In the meantime Mr. Kadirov must be doing something right as his overlords in the Kremlin named a Moscow street after him. Ramzan, who is only in his early thirties, clearly is getting a lot of love from President Putin.   In the last few years under the leadership of Vladimir Putin Russia made a sharp turn away from a close relationship with U.S. and Europe in favor of countries like China, Iran, Syria and, most recently, Venezuela.

Hugo Chavez is a new 'Fidel' with oil. You know he is a getting a lot of love from the Kremlin when Russia agreed to sell him almost a billion dollars worth of military planes and attack helicopters. Mr. Chavez also declared "maybe some day we will start using nuclear technology". And why not? Russia is already doing it for Hugo's pal Mahmoud Ahmdinijad. What are the similarities between all these countries? They all are enemies of the United States.  

While Mr. Putin is flexing his muscles against his weak neighbors to the west and to the south and trying to chop off tiny pieces of land that never belonged to Russia, their other strategic partners, the Chinese, are salivating in anticipation of populating the enormous Russian territories to the far east. While Mr. Putin nickels and dimes his way in Georgia and Moldova, hundreds of thousands of Chinese illegal immigrants are flooding into Siberia.  

China is the most populous country in the world. Russia is the largest country in the world territorially. Yet Russia's demographic situation is nothing short of catastrophic as it's population actually declines every year by hundreds of thousands due to the low birth rates, poor healthcare and emigration. If this trend continues, within the next 30-40 years China will have physical possession of the good chunk of Russian Far East without firing a single shot.

Yet the Russians are selling the most advanced military technology to China without a second thought about potential future consequences. China is not a friend of Russia and will not be for as long as they have an appetite for Russian land.   In a few years Iran will join the growing ranks of the nuclear countries. Does Russia really need another superpower in the neighborhood whose ambitions are to export militant Islam throughout the region? How can arming a Muslim fundamentalist regime, like Iran, with nuclear bomb be beneficial for predominantly Christian Russia fighting a war against a Muslim separatists on its southern border?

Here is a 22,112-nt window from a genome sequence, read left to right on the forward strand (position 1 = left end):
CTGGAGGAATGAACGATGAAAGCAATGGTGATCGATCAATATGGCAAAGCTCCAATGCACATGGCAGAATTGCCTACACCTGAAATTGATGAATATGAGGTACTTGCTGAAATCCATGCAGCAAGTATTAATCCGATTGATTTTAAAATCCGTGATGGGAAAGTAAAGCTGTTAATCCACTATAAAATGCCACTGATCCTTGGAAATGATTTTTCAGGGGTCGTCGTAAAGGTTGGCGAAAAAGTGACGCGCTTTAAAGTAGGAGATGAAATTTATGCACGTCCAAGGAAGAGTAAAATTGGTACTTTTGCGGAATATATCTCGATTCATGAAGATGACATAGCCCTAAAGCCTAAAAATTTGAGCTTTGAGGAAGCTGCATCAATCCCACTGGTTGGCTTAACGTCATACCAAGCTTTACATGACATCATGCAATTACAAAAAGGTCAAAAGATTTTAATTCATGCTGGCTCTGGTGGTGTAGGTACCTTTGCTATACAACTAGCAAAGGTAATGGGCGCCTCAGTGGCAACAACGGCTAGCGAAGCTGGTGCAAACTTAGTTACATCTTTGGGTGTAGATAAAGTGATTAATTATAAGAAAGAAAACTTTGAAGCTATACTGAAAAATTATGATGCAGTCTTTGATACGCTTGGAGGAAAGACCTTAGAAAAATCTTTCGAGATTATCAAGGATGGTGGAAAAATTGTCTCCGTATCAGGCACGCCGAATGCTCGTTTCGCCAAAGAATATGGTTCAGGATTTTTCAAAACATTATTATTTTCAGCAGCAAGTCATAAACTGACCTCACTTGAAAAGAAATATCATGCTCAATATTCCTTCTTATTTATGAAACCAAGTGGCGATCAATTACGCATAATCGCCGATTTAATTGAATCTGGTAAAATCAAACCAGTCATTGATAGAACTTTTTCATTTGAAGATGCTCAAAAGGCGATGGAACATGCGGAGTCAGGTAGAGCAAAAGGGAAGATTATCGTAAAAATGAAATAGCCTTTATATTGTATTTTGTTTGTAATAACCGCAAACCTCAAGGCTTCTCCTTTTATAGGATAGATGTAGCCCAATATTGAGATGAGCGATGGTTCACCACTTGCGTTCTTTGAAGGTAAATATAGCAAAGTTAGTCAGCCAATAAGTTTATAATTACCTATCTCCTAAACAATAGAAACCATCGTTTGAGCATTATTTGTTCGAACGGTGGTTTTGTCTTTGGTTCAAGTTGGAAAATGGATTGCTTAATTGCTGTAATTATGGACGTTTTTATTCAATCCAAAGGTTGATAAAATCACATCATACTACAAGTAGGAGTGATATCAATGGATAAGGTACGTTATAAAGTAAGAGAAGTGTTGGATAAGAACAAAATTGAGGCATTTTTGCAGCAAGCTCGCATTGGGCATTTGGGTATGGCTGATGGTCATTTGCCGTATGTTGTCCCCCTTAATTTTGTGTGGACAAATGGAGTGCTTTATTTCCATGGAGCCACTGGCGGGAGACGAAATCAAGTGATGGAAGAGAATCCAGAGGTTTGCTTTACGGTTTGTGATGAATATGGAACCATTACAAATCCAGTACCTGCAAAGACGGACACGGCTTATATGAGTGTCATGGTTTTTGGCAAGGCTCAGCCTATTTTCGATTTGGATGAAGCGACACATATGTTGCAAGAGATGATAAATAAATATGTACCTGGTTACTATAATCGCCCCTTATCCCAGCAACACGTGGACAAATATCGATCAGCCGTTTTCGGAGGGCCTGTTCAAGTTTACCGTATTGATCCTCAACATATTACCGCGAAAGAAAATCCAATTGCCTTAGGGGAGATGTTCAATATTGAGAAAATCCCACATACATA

Russia will pay dearly for the greed and stupidity of their leaders when Iran finally gets their hands on nukes and becomes a menace of the Middle East. History teaches us that best of friends have a way of becoming worst of enemies when their interests collide. And the interests of Russia and the Iranians are not very conducive for a long lasting friendship. Russia's interests lie in influencing and controlling the predominantly Muslim ex-Soviet republics sitting on it's southern border. Iranians have the same ambitions, and come to think about it, so do the Chinese.

Yet the Russians are arming their future enemies as long as they get paid and stick it to the U.S. at the same time.   Mr. Putin is taking some steps back in order to move forward. He is emulating the politics of the now-extinct Soviet Union and aligning Russia with countries that are adversarial to the West and its democratic values. In his distorted view of the world he does not see that neither U.S. nor Europe represent the mortal danger to his country that his current "friends" do. He has problems with the West because belonging to the civilized world has some rules that you need to follow, like respecting human rights, allowing freedom of the press and such.

But if Putin does that he will lose the iron grip on power he worked so hard to acquire. Iran and China do not ask for anything like that because they themselves are the worst offenders.   Today's Russia itself is closer to be being a dictatorship then a democracy. The Duma, the Russian Parliament, has become Putin's lapdog waiting with an open mouth for the treat from the president. All the independent TV stations were confiscated from the previous owners and currently are serving the interests, you guessed it, of Mr. Putin.